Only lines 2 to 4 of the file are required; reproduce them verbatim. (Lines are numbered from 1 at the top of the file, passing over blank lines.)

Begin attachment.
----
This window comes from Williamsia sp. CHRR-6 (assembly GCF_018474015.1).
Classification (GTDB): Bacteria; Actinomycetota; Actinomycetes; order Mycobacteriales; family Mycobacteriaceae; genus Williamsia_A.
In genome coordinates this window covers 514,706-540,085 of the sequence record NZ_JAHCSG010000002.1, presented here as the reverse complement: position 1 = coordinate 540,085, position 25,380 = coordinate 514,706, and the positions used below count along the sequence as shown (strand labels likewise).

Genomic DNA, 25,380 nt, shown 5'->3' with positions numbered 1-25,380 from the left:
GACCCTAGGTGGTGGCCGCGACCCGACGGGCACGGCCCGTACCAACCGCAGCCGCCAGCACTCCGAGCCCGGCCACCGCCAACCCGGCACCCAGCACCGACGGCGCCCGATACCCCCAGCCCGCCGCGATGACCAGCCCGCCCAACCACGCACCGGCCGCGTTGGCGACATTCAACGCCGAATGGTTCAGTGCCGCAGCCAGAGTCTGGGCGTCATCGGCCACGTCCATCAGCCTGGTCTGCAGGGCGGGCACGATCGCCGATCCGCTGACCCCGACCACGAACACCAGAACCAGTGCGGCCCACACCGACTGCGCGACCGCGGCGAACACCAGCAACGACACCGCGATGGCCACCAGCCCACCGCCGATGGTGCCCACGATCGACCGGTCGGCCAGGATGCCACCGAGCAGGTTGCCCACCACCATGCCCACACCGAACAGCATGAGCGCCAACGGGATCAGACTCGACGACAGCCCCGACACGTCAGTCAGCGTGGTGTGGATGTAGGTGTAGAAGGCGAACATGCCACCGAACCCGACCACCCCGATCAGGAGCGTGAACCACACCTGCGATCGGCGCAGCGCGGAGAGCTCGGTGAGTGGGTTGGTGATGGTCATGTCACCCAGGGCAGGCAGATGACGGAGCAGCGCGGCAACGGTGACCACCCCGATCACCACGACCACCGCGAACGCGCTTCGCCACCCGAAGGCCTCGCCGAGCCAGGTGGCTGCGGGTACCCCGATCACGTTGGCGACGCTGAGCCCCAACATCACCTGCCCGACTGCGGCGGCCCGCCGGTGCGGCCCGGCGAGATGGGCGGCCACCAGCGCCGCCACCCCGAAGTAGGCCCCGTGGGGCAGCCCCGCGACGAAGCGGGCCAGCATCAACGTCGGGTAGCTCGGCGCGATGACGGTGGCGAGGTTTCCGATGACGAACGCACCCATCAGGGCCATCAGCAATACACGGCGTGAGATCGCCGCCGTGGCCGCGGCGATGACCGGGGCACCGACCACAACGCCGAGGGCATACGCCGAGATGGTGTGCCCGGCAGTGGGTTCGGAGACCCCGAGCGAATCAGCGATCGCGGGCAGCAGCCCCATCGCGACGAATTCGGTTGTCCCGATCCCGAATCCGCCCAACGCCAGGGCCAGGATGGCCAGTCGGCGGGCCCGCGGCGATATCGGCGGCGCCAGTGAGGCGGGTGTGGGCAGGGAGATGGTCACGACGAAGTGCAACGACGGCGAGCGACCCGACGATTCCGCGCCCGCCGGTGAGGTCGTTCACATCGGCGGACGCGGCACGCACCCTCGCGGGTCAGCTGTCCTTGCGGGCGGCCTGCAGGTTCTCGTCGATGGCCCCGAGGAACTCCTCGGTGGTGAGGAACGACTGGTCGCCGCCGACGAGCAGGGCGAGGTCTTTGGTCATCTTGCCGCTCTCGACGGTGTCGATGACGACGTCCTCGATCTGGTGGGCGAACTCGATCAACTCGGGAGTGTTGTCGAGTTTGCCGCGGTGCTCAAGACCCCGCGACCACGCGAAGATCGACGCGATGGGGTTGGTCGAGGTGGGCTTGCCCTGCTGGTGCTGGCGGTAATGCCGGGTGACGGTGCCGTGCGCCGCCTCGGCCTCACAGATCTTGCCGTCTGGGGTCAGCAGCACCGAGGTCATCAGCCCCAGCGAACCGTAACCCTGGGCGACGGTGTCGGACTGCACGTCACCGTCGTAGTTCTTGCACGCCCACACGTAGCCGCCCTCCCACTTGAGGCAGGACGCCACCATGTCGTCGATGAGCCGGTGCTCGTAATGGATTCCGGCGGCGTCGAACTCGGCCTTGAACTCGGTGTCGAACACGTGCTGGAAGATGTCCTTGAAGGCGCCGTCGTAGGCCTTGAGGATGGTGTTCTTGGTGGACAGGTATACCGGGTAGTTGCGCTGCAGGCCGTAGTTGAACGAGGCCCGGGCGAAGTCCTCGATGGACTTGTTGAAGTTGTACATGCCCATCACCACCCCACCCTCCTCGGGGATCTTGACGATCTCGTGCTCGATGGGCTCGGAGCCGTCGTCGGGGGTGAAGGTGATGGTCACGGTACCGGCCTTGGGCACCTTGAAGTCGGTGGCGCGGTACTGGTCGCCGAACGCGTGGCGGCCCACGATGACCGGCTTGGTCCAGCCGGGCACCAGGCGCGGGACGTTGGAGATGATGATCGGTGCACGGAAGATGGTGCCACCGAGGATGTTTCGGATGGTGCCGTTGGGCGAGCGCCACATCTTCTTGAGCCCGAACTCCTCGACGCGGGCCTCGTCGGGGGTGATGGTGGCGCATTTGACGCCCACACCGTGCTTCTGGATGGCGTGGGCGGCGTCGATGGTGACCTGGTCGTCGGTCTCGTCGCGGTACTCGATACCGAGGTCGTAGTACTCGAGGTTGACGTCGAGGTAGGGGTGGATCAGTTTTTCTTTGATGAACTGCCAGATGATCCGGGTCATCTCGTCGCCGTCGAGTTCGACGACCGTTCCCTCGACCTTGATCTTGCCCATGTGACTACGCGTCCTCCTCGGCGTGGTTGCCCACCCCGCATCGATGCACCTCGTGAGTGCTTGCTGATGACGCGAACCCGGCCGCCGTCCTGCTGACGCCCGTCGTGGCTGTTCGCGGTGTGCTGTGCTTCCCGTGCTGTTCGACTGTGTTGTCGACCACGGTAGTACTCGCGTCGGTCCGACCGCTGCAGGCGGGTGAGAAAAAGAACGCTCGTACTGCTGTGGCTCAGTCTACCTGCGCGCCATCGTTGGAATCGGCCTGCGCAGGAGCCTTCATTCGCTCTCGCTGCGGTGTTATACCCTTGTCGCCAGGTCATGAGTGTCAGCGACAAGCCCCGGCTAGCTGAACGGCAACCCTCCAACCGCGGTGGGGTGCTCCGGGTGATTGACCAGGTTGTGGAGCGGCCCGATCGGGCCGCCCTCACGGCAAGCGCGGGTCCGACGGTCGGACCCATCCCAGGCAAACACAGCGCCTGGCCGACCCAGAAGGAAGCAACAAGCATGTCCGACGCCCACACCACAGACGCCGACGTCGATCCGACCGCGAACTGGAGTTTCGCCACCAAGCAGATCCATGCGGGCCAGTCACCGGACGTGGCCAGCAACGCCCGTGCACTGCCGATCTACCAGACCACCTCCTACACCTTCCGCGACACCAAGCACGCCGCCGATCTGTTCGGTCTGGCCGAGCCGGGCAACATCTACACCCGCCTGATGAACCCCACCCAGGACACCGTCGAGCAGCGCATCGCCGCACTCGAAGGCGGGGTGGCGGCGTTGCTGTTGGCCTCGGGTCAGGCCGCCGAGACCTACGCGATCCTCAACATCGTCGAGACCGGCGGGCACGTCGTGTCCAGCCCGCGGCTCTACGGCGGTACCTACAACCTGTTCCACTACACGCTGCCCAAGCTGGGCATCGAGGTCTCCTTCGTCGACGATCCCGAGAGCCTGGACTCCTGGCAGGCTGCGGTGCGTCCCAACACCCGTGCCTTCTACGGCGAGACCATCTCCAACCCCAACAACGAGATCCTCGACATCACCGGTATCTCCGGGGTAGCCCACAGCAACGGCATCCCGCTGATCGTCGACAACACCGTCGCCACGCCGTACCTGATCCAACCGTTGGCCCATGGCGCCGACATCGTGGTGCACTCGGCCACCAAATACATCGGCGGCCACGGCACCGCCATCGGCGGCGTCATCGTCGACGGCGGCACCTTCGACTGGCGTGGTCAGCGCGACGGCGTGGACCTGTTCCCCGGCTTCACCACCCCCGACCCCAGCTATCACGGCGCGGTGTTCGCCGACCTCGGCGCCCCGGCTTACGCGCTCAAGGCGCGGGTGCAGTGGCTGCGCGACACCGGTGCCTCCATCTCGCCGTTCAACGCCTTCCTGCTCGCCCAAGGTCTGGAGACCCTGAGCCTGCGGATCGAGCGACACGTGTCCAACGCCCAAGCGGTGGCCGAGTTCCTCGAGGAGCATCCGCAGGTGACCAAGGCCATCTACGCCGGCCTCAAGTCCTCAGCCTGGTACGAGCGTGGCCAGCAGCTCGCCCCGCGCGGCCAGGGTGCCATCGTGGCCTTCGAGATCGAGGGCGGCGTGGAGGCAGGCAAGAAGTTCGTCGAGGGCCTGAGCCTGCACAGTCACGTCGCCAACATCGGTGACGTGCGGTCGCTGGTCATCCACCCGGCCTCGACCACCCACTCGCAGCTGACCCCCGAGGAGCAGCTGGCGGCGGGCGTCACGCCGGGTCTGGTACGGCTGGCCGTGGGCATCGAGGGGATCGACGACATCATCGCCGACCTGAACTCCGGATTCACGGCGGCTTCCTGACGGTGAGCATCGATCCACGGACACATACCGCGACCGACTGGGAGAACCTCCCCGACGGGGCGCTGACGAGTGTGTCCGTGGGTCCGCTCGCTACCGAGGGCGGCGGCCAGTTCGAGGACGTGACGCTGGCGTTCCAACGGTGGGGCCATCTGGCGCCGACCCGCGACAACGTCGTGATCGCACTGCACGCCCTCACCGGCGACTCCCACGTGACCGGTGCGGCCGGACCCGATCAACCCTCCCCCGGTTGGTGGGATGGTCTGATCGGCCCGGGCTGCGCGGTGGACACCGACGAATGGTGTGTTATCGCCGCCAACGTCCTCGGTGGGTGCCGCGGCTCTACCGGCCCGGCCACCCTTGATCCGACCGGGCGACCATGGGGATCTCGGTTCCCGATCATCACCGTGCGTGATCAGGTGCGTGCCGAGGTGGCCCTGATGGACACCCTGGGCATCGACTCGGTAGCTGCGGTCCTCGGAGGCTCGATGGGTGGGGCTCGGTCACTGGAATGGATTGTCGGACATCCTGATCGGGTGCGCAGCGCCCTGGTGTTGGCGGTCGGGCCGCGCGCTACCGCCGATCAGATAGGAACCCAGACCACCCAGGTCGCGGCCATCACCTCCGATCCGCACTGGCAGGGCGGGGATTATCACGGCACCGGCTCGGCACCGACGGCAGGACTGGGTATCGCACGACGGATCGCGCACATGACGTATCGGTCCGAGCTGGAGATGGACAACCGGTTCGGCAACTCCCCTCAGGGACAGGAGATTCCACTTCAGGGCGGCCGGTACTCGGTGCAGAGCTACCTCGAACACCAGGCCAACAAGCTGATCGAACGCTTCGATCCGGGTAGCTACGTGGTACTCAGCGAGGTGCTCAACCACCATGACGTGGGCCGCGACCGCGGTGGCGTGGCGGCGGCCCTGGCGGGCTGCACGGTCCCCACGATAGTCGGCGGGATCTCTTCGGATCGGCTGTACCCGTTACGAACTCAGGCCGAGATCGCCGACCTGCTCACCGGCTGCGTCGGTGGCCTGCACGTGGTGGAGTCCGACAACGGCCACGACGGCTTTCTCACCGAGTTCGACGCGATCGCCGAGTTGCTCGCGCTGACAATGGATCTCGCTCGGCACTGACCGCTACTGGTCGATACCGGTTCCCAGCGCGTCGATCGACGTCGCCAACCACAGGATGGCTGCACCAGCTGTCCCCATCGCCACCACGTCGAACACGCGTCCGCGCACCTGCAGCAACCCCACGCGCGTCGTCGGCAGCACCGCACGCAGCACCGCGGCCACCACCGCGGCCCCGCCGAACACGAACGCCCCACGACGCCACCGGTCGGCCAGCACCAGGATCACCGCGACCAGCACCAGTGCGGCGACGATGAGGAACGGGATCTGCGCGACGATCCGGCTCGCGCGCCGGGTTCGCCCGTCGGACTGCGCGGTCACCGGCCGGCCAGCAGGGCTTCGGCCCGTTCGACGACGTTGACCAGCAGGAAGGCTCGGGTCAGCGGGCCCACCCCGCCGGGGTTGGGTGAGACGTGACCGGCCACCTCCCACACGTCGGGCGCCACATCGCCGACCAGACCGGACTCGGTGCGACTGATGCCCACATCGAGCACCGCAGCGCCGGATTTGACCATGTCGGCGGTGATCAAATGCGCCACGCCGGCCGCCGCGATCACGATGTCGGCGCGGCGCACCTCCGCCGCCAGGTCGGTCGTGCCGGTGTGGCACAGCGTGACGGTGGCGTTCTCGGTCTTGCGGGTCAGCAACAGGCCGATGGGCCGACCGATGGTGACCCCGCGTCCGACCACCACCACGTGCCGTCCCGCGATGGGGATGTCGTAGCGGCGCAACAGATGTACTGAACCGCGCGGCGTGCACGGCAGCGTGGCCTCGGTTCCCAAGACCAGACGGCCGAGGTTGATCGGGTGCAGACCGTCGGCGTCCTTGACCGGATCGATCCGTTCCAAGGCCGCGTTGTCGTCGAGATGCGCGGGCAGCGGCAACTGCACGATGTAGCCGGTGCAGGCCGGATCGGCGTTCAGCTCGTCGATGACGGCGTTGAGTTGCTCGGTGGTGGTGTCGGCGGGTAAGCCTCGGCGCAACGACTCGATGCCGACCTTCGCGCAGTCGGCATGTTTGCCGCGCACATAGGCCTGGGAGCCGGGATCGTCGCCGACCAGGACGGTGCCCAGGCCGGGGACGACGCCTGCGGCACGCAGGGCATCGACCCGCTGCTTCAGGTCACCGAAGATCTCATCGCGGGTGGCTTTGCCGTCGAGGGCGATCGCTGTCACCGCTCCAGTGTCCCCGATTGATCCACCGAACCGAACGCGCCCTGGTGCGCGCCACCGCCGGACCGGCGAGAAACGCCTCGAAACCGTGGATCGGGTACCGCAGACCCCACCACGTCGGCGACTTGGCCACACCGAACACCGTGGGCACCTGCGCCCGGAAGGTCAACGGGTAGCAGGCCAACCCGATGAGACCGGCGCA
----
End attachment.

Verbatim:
Classification (GTDB): Bacteria; Actinomycetota; Actinomycetes; order Mycobacteriales; family Mycobacteriaceae; genus Williamsia_A.
In genome coordinates this window covers 514,706-540,085 of the sequence record NZ_JAHCSG010000002.1, presented here as the reverse complement: position 1 = coordinate 540,085, position 25,380 = coordinate 514,706, and the positions used below count along the sequence as shown (strand labels likewise).

Genomic DNA, 25,380 nt, shown 5'->3' with positions numbered 1-25,380 from the left: